Proper 24 · 1 Thessalonians 1:1–10 · October 22, 2017
By David Peter
This Sunday begins a series of several weeks in which the Epistle readings are taken from 1 Thessalonians. In this lectio continua much of the content of Paul’s letter is covered. This provides the opportunity for an expository sermon series based on the appointed Epistle readings from 1 Thessalonians.
The series of sermons is entitled “Fatherly Encouragement.” Paul’s First Letter to the Thessalonians is essentially a missive in which he provides encouragement to the young church. It continues Paul’s original ministry in their midst in which “like a father with his children we exhorted each one of you and encouraged you and charged you to walk in a manner worthy of God, who calls you into his own kingdom and glory” (2:11–12).
Since Paul’s original visit to Thessalonica, during which he planted the church, was relatively brief (see Acts 17:1–10), he desires to provide encouragement and guidance to the new Christians there. The apostle started this congregation, and he views himself as the spiritual father to the new converts. Though absent in body, he writes to give instruction, assurance, and encouragement so that the believers continue to grow in faith and faithful living.
Schedule of the Sermon Series Themes
Fatherly Encouragement toward Imitation (1:1–10)
Fatherly Encouragement toward Motivation (2:1–13)
Fatherly Encouragement toward Sanctification (3:11–4:12)
Fatherly Encouragement toward Expectation (4:13–18)
Fatherly Encouragement toward Imitation
The example of faith and faithfulness that Christians demonstrate invites imitation by others.
That the hearer may model faith and faithfulness resulting in its replication by others.
“Like Father, like son.” This adage expresses the age-old phenomenon of young toddlers imitating their parents. A little boy pushes the toy plastic lawn mower behind his father, or smears whipped cream on his face in an effort to copy dad shaving. A little girl dresses up with her mother’s clothes or imitates mom as she talks on the phone. It is natural and healthy for children to imitate their parents.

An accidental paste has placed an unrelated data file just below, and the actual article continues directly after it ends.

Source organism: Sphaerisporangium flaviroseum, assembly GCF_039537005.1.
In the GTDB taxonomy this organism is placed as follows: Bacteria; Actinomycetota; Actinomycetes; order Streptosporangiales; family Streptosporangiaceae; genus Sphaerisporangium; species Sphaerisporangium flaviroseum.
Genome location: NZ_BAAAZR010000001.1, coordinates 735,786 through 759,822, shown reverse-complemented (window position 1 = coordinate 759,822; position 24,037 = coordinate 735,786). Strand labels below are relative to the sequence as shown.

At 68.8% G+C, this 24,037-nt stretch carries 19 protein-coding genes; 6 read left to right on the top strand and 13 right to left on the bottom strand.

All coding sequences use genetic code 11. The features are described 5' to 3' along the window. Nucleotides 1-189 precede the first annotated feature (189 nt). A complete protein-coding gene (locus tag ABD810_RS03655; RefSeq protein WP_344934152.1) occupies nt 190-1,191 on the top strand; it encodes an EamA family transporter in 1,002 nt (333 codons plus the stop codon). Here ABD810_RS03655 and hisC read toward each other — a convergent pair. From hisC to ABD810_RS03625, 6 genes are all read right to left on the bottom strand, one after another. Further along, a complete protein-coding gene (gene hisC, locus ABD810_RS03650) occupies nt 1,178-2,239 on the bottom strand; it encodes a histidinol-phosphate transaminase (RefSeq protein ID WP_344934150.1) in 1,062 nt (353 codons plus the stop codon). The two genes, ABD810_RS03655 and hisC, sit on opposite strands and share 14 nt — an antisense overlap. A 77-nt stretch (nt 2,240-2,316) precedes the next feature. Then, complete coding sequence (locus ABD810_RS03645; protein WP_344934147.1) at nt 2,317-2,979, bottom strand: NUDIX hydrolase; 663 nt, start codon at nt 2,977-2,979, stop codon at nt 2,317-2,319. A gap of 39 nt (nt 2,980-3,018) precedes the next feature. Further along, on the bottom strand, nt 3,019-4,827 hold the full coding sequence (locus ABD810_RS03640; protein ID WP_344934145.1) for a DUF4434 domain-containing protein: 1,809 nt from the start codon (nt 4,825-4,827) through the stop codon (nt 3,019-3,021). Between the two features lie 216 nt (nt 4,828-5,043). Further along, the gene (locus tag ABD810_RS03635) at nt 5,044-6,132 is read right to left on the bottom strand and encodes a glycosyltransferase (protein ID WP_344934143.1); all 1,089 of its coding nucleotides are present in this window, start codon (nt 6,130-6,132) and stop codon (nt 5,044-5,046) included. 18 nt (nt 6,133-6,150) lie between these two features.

The Christians in Thessalonica were young in the faith. Paul had planted the church there only a couple of years earlier, but he was forced to leave them due to attacks against him by unbelievers. In this epistle he brings encouragement to these Christians to continue to grow in their faith in Christ. As their spiritual father, he encourages them to imitate him so that others might in turn imitate them.
I. The process of imitation brings replication of Christian faith.
A. God chose the Thessalonian Christians by the Gospel delivered through Paul’s words and supported by his deeds.
1. Paul spoke the word of the Gospel and modeled the life of faith (1:4–5).
2. The Thessalonians imitated the examples of Paul and of the Lord (1:6).
B. The Thessalonian believers became models for others to imitate.
1. They were examples to others in nearby Greece (1:7)
2. They became examples of faith to others everywhere (1:8).
C. God continues to pass on the faith through the witness of Christians today.
1. Mature Christians witness the faith and model faithful living.
2. Learning believers imitate the life which is modeled.
II. That which is passed on and imitated is faith and faithful living.
A. The Thessalonians displayed faith, love, and hope (1:2–3).
B. Others observed the Thessalonians’ conversion, ministry, and hope in Christ (1:9–10).
C. We today pass on the faith to future generations by modelling faithfulness for others to imitate.